CIO View: It's good to talk-over-IP

Voice over IP, or VoIP as it's affectionately known, offers a great deal more flexibility than a classical phone system. Despite VoIP's advantages, IT managers shouldn't underestimate the cost or complexity of setting up such a system.

CIO View: It's good to talk-over-IP Voice over IP, or VoIP as it's affectionately known, offers a great deal more flexibility than a classical phone system. Despite VoIP's advantages, IT managers shouldn't underestimate the cost or complexity of setting up such a system.

Voice over IP, or VoIP as it's affectionately known, offers a great deal more flexibility than a classical phone system. Despite VoIP's advantages, IT managers shouldn't underestimate the cost or complexity of setting up such a system.

Cesare Tizi, ZDNet Australia's CIO of the year for 2007, is straight forward about his opinion of it: "I love VoIP", he said.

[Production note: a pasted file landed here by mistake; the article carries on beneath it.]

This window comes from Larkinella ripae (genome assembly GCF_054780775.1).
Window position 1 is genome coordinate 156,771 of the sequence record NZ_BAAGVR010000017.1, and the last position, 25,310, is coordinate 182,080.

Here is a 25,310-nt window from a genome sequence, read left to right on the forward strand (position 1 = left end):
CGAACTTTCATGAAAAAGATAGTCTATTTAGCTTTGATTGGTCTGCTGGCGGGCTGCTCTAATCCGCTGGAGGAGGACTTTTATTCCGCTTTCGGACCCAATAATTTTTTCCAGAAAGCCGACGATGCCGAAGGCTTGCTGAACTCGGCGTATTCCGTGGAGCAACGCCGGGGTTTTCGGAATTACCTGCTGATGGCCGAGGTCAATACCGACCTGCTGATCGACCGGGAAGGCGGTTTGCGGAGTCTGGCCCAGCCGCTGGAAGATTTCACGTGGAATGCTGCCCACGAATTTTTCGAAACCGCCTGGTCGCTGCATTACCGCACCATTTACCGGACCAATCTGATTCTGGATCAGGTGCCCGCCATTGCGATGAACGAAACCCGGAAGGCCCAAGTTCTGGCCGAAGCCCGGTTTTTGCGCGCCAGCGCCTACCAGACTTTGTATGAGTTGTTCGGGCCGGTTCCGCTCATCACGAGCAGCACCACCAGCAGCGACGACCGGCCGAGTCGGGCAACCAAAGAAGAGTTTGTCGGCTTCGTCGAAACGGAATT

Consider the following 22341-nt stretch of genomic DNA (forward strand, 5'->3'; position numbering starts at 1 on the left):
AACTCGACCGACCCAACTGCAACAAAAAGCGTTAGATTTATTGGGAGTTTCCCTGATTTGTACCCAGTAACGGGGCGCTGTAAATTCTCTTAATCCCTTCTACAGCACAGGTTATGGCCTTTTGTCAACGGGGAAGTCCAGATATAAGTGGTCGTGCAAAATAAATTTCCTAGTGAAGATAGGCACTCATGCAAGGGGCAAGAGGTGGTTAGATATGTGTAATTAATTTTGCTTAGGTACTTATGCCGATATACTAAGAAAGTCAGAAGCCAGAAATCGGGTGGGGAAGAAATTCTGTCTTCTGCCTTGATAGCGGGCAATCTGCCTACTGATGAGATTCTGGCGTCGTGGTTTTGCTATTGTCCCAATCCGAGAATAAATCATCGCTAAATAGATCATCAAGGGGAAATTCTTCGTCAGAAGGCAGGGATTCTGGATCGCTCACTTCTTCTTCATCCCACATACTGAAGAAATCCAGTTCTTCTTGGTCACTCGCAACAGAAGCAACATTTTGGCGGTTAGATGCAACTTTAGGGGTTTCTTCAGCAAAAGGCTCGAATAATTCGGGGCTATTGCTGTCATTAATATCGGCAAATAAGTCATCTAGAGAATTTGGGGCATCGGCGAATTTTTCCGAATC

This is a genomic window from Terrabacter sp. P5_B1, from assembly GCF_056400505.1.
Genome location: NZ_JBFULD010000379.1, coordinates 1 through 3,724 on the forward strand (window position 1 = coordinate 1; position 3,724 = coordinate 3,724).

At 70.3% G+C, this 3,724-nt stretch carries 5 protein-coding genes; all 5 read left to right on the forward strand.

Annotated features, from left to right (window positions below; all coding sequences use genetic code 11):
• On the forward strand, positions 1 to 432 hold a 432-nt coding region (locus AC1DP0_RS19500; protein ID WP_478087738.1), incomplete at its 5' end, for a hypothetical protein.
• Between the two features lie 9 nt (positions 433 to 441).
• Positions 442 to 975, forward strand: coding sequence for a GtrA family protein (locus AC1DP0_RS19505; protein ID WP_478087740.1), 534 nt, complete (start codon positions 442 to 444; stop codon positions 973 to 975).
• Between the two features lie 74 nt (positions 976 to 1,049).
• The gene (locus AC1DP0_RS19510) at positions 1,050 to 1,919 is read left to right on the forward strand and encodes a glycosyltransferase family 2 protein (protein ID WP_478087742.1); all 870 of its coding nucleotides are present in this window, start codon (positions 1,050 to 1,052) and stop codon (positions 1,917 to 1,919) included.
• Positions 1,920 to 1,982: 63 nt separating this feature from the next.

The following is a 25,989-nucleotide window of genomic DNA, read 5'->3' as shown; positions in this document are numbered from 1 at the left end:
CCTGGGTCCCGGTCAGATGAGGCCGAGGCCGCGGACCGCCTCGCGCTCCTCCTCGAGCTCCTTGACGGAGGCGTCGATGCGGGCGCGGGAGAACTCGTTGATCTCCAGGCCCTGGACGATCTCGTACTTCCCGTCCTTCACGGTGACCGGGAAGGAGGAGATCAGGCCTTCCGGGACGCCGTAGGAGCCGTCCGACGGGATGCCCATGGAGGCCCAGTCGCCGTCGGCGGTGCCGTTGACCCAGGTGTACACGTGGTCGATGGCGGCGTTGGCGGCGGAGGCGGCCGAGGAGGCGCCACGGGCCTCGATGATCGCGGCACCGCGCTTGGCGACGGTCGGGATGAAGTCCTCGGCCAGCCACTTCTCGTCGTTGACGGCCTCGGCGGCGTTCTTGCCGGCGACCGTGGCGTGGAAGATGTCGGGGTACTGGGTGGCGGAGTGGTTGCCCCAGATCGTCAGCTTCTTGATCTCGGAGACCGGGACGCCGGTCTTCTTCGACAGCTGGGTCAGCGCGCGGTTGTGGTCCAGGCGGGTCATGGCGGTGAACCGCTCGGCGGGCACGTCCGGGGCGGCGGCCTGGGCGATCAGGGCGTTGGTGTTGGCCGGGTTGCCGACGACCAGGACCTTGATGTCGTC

Tizi notes a myriad of advantages. One less socket on all computers, the ability to digitise voicemail messages, reduction of costs and finally, "whatever office I was in, one button and I could make that phone my phone."

Of course with any new technology, there is always a gap between what happens in theory and what happens in practice. Tizi claims that "unless it's a particularly high-quality system that is well installed and well configured, with more than enough bandwidth across all the connections, quality suffers."

When using the VoIP system to deal with customers, quality is a major issue, he said. Taking the example of a call centre, the implementation of VoIP might mean a huge reduction in costs. However the loss of quality is always a gamble. Tizi warns that "to get the reliability and the functionality in a call centre can be quite challenging."